Michael Fassbender is no stranger to a challenge on screen: from his sadistic plantation owner in the Oscar-winning 12 Years a Slave, to a sex addict in Shame and IRA hunger striker Bobby Sands in Hunger, he has built his extraordinary career on tackling psychologically demanding roles with steely determination and intensity. And yet the prospect of playing Shakespeare's best-known killer terrified him. In Justin Kurzel's upcoming film adaptation of Macbeth, he embraces the Witches' advice to a terrified Macbeth to be bloody, bold and resolute by turning in a raw, brave performance that crowns him King. In this interview he discusses working with director Justin Kurzel and co-stars Marion Cotillard, Sean Harris and Paddy Considine.
Q: How did this project come to you?
MF: Iain Canning [producer] came to me at some point, it must have been in 2010 or 2011, fairly soon after we’d done Shame. He was like, ‘I really want to make a film version of Macbeth.’ I couldn’t say no. The opportunity to do Shakespeare was something that I couldn’t turn it down. It’s such a privilege. It’s something I think every actor should do at least once. So that was the opening gambit and it progressed from there.
Q: Was Justin Kurzel involved at that point?
MF: No, definitely not at that point. You know, I was so blown away by Snowtown. I saw it in London at a cinema one afternoon – I had no clue about it. I just came out of there shell-shocked. Then I was talking to Conor, my agent, and I said, ‘I’ve just seen this film Snowtown, and it’s crazy, brilliant.” He said, ‘well, the filmmaker is actually in town at the moment.’ I said I’d love to meet him, and Justin and I got together and I just knew, meeting him. I was like, ‘this guy is going to teach me something, and I need to work with him.’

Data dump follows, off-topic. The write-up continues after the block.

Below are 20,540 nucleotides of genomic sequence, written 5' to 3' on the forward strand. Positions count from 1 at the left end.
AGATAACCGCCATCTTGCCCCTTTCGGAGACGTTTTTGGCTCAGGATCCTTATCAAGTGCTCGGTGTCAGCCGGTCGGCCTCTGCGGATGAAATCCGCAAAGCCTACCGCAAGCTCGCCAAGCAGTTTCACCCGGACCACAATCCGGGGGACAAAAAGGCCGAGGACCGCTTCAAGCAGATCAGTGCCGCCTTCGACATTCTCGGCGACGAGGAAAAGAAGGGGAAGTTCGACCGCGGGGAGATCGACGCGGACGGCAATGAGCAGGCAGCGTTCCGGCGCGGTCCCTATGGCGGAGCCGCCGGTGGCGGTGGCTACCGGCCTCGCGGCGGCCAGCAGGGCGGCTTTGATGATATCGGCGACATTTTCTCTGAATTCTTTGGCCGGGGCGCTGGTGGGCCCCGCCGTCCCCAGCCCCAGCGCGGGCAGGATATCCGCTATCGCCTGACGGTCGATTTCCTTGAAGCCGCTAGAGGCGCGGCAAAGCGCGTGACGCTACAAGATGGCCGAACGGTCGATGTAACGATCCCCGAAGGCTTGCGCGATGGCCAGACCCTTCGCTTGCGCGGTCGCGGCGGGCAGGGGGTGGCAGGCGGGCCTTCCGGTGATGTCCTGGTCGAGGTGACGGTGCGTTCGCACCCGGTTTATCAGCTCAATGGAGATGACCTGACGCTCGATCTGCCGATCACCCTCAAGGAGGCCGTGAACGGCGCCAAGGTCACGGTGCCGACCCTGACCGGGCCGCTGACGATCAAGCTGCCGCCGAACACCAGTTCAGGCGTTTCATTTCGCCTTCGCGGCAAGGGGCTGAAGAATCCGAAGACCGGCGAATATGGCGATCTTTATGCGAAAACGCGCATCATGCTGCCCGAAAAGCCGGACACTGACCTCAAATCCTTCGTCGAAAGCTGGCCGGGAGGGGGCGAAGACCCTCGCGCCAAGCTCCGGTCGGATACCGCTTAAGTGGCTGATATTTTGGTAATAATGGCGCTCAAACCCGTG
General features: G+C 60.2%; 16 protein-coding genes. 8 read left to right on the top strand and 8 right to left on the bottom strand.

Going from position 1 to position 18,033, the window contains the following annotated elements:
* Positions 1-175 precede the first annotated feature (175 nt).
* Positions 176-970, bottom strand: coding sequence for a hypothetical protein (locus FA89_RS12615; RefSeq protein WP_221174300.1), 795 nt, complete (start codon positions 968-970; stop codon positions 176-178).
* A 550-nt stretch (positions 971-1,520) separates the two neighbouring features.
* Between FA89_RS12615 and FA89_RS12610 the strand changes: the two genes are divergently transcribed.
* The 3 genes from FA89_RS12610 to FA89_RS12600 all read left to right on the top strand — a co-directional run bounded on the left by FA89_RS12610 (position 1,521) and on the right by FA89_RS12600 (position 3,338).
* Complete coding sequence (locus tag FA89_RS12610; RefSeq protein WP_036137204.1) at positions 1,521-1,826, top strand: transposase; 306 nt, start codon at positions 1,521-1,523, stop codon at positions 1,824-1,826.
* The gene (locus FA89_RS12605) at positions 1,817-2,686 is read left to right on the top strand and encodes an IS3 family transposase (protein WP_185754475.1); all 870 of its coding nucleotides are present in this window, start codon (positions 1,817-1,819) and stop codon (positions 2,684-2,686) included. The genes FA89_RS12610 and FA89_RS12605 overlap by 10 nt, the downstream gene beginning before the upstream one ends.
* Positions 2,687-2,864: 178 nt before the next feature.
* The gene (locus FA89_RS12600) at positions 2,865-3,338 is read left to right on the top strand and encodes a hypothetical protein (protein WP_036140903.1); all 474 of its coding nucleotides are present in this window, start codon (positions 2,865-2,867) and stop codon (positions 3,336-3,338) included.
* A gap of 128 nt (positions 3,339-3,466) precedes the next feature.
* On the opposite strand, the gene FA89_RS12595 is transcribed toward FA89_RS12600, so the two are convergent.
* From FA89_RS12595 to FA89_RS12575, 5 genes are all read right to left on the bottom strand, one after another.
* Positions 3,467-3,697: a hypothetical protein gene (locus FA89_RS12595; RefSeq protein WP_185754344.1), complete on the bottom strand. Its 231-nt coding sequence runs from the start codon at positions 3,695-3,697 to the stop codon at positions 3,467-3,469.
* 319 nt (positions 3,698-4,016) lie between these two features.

Q: Did you have him in mind for Macbeth at that point?
MF: I thought he would be perfect for Macbeth and Iain had the same feeling, around the same time. So then Iain and Justin got together, and the rest is sort of history. I’d studied the play initially at school when I was fifteen, and then I’d studied it at drama school. In drama school, you take a certain section and you do it as a showpiece at the end of your term, and I did it then. So I was familiar with it, but Justin’s insight into it was so tangible. It was very sort of practical, and there were things you could actually locate, like [Macbeth’s] madness to Post Traumatic Stress Disorder. I had never thought about that, and actually, Shakespeare writes it in there. That’s how far ahead of the game he was, because even after World War I people didn’t know what it was. In the banquet scene Lady Macbeth says, ‘don’t worry yourselves – we’ve seen these fits from him before.” So you’re like, ‘okay, that’s what it is.’ The hallucinations at the beginning – these witches, are they real? We know from talking to soldiers that come back from the middle east, in Iraq, that you’d be walking down Muswell Hill, and next thing it’s Basra – it literally is Basra for these guys. So that was huge for me.